MRIs performed on different machines can yield different views. If any of the MRIs were on an “open” scanner, these images will be poor and either over or underestimate the pathology. Always try to obtain scans on a “stronger” machine (measured by tesla strength), even if you have to have a sedative to complete the scan. 1.5 tesla is the minimum strength but 3.0 is better. The “open machines” rate as 0.3 tesla strength.
Radiologists also “read” scans differently as some values are open to interpretation. “Moderate” narrowing to some would be “severe” to others.
You have degenerative changes throughout your spine. This is not unexpected as the spine unfortunately does not stay pristine throughout our life. Back and or neck pain can occur from degenerative changes of the discs and arm and or leg pain occurs from compression of the nerves in the exit zone (foramen) from bone spurs.
You might have central cord compression in your neck. The presence of central compression is unclear (as you note) as some MRIs note this finding and other do not. Check the chapter for myelopathy on the website to see if you have symptoms of this disorder.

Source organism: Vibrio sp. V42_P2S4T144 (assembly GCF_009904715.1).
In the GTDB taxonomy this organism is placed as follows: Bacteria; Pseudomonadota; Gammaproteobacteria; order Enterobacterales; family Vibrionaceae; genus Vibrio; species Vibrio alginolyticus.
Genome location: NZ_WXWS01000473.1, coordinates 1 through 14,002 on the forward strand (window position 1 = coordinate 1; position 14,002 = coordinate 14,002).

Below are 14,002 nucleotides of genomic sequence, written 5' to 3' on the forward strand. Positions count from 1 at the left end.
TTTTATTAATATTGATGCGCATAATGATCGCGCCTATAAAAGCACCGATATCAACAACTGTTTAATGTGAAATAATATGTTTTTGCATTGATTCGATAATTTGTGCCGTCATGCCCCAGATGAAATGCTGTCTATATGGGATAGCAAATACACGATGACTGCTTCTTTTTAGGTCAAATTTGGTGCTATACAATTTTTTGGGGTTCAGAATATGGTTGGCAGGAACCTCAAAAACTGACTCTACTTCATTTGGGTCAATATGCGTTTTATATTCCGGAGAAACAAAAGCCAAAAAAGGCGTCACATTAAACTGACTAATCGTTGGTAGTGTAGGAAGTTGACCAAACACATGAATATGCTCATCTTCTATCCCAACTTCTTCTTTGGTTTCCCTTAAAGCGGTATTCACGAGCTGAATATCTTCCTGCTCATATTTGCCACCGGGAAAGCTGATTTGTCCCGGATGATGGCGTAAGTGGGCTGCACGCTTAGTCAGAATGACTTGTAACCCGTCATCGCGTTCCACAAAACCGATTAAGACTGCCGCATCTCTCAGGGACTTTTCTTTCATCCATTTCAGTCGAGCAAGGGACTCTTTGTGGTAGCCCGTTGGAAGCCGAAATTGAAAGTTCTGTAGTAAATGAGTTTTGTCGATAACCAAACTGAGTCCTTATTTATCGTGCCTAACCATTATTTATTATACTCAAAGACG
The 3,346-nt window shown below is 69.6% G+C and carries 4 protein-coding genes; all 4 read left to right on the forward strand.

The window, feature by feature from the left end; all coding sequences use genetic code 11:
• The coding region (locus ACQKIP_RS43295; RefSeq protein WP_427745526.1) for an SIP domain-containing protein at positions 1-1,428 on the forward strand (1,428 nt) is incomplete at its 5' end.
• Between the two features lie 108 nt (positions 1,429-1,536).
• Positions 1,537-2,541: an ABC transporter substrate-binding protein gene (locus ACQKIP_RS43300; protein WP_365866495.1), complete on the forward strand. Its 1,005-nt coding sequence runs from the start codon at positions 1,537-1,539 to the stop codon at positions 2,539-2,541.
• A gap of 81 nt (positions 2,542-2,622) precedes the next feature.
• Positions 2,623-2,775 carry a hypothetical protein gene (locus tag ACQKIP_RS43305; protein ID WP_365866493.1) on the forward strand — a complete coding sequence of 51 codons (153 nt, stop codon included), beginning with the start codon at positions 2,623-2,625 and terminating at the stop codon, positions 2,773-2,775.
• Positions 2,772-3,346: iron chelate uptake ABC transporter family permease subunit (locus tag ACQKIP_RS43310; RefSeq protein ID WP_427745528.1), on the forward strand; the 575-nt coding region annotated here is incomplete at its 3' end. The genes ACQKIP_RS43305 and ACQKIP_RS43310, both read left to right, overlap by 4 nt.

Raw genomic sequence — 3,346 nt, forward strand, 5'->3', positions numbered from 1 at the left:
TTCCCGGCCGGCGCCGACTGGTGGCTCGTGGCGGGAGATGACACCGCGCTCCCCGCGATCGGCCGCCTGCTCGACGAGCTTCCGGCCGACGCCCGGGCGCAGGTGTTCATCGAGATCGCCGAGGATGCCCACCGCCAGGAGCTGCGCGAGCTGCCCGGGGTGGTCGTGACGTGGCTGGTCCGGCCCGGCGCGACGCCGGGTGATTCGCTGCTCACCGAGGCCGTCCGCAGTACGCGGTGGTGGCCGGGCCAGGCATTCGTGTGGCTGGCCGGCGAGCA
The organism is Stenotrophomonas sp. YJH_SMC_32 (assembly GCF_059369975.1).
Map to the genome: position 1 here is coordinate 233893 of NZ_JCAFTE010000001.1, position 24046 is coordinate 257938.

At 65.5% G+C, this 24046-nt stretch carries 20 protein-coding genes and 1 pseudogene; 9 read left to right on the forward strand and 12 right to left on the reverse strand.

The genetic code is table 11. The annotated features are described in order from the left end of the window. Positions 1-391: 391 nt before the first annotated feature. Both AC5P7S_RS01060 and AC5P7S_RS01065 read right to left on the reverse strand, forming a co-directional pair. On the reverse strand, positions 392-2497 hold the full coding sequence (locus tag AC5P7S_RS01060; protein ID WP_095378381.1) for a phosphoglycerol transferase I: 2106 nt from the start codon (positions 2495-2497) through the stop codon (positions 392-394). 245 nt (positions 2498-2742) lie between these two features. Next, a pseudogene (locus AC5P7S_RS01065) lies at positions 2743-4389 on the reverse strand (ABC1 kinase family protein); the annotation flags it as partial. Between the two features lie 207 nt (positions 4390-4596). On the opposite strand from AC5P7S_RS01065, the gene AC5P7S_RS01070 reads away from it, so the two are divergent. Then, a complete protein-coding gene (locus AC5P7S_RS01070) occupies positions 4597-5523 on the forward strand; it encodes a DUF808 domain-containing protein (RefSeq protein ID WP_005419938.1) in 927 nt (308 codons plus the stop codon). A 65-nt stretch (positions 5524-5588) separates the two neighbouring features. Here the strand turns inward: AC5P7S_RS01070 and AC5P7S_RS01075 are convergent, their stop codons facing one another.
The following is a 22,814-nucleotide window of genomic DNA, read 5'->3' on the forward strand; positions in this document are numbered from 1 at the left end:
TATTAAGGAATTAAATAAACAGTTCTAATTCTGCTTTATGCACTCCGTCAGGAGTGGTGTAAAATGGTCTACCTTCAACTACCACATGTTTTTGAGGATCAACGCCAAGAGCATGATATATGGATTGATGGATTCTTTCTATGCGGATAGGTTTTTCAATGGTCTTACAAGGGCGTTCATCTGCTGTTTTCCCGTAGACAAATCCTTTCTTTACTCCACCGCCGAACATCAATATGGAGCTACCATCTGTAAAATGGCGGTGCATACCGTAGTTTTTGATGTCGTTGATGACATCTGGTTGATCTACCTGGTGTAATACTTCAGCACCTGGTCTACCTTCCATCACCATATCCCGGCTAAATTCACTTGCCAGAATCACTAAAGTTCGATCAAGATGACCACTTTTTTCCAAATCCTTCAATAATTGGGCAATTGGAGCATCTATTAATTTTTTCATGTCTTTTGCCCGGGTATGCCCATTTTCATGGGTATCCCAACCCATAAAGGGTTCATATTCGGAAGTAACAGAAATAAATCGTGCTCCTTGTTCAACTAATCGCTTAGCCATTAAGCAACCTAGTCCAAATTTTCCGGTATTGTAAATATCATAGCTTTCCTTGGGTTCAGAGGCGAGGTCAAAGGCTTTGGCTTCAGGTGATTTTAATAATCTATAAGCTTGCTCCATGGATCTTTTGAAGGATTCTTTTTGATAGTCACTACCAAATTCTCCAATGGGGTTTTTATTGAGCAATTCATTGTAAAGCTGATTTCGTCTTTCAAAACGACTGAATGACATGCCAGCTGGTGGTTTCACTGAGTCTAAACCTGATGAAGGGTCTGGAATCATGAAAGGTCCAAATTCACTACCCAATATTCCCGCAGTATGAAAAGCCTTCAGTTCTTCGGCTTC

I’m sure this sounds strange to you but some patients develop hypersensitivity to pain and the pain becomes magnified. This can occur with depression or the onset of fibromyalgia although these disorders do not have to be present for the presence of pain hypersensitivity.
You need a good spine surgeon to take a long look at you and probably a pain specialist also.
Donald Corenman, MD, DC is a highly-regarded spine surgeon, considered an expert in the area of neck and back pain. Trained as both a Medical Doctor and Doctor of Chiropractic, Dr. Corenman earned academic appointments as Clinical Assistant Professor and Assistant Professor of Orthopaedic Surgery at the University of Colorado Health Sciences Center, and his research on spine surgery and rehabilitation has resulted in the publication of multiple peer-reviewed articles and two books.